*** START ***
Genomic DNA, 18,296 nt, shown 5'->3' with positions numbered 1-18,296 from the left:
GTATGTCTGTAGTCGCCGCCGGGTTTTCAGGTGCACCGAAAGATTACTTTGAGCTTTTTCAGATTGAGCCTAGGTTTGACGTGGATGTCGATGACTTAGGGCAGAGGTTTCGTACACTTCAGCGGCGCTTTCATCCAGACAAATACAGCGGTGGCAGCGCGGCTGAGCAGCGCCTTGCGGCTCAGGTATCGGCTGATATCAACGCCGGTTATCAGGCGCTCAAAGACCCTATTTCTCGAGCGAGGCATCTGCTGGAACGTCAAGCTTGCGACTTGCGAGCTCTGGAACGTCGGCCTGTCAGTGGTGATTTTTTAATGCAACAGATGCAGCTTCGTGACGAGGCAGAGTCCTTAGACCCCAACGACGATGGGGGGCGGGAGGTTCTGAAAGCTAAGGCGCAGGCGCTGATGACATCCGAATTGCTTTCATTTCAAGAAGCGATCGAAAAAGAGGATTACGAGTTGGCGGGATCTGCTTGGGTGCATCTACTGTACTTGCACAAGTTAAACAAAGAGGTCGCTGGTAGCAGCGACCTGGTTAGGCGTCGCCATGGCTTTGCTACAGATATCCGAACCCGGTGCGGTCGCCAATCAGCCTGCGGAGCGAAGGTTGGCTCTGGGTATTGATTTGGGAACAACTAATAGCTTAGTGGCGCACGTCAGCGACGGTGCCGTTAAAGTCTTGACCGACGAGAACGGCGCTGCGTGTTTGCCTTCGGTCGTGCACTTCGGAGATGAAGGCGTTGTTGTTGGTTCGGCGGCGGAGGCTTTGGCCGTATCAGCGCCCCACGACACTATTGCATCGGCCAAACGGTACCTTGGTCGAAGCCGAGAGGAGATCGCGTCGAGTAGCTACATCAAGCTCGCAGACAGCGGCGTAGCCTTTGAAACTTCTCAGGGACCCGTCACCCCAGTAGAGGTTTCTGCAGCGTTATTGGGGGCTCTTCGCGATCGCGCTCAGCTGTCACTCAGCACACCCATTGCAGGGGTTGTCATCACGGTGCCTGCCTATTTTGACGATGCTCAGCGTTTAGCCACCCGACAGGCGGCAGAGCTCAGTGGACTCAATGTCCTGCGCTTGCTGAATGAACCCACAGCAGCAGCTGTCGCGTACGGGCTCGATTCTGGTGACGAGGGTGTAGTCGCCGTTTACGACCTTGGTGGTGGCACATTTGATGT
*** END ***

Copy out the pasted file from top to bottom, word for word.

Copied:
Genomic DNA, 18,296 nt, shown 5'->3' with positions numbered 1-18,296 from the left:
GTATGTCTGTAGTCGCCGCCGGGTTTTCAGGTGCACCGAAAGATTACTTTGAGCTTTTTCAGATTGAGCCTAGGTTTGACGTGGATGTCGATGACTTAGGGCAGAGGTTTCGTACACTTCAGCGGCGCTTTCATCCAGACAAATACAGCGGTGGCAGCGCGGCTGAGCAGCGCCTTGCGGCTCAGGTATCGGCTGATATCAACGCCGGTTATCAGGCGCTCAAAGACCCTATTTCTCGAGCGAGGCATCTGCTGGAACGTCAAGCTTGCGACTTGCGAGCTCTGGAACGTCGGCCTGTCAGTGGTGATTTTTTAATGCAACAGATGCAGCTTCGTGACGAGGCAGAGTCCTTAGACCCCAACGACGATGGGGGGCGGGAGGTTCTGAAAGCTAAGGCGCAGGCGCTGATGACATCCGAATTGCTTTCATTTCAAGAAGCGATCGAAAAAGAGGATTACGAGTTGGCGGGATCTGCTTGGGTGCATCTACTGTACTTGCACAAGTTAAACAAAGAGGTCGCTGGTAGCAGCGACCTGGTTAGGCGTCGCCATGGCTTTGCTACAGATATCCGAACCCGGTGCGGTCGCCAATCAGCCTGCGGAGCGAAGGTTGGCTCTGGGTATTGATTTGGGAACAACTAATAGCTTAGTGGCGCACGTCAGCGACGGTGCCGTTAAAGTCTTGACCGACGAGAACGGCGCTGCGTGTTTGCCTTCGGTCGTGCACTTCGGAGATGAAGGCGTTGTTGTTGGTTCGGCGGCGGAGGCTTTGGCCGTATCAGCGCCCCACGACACTATTGCATCGGCCAAACGGTACCTTGGTCGAAGCCGAGAGGAGATCGCGTCGAGTAGCTACATCAAGCTCGCAGACAGCGGCGTAGCCTTTGAAACTTCTCAGGGACCCGTCACCCCAGTAGAGGTTTCTGCAGCGTTATTGGGGGCTCTTCGCGATCGCGCTCAGCTGTCACTCAGCACACCCATTGCAGGGGTTGTCATCACGGTGCCTGCCTATTTTGACGATGCTCAGCGTTTAGCCACCCGACAGGCGGCAGAGCTCAGTGGACTCAATGTCCTGCGCTTGCTGAATGAACCCACAGCAGCAGCTGTCGCGTACGGGCTCGATTCTGGTGACGAGGGTGTAGTCGCCGTTTACGACCTTGGTGGTGGCACATTTGATGT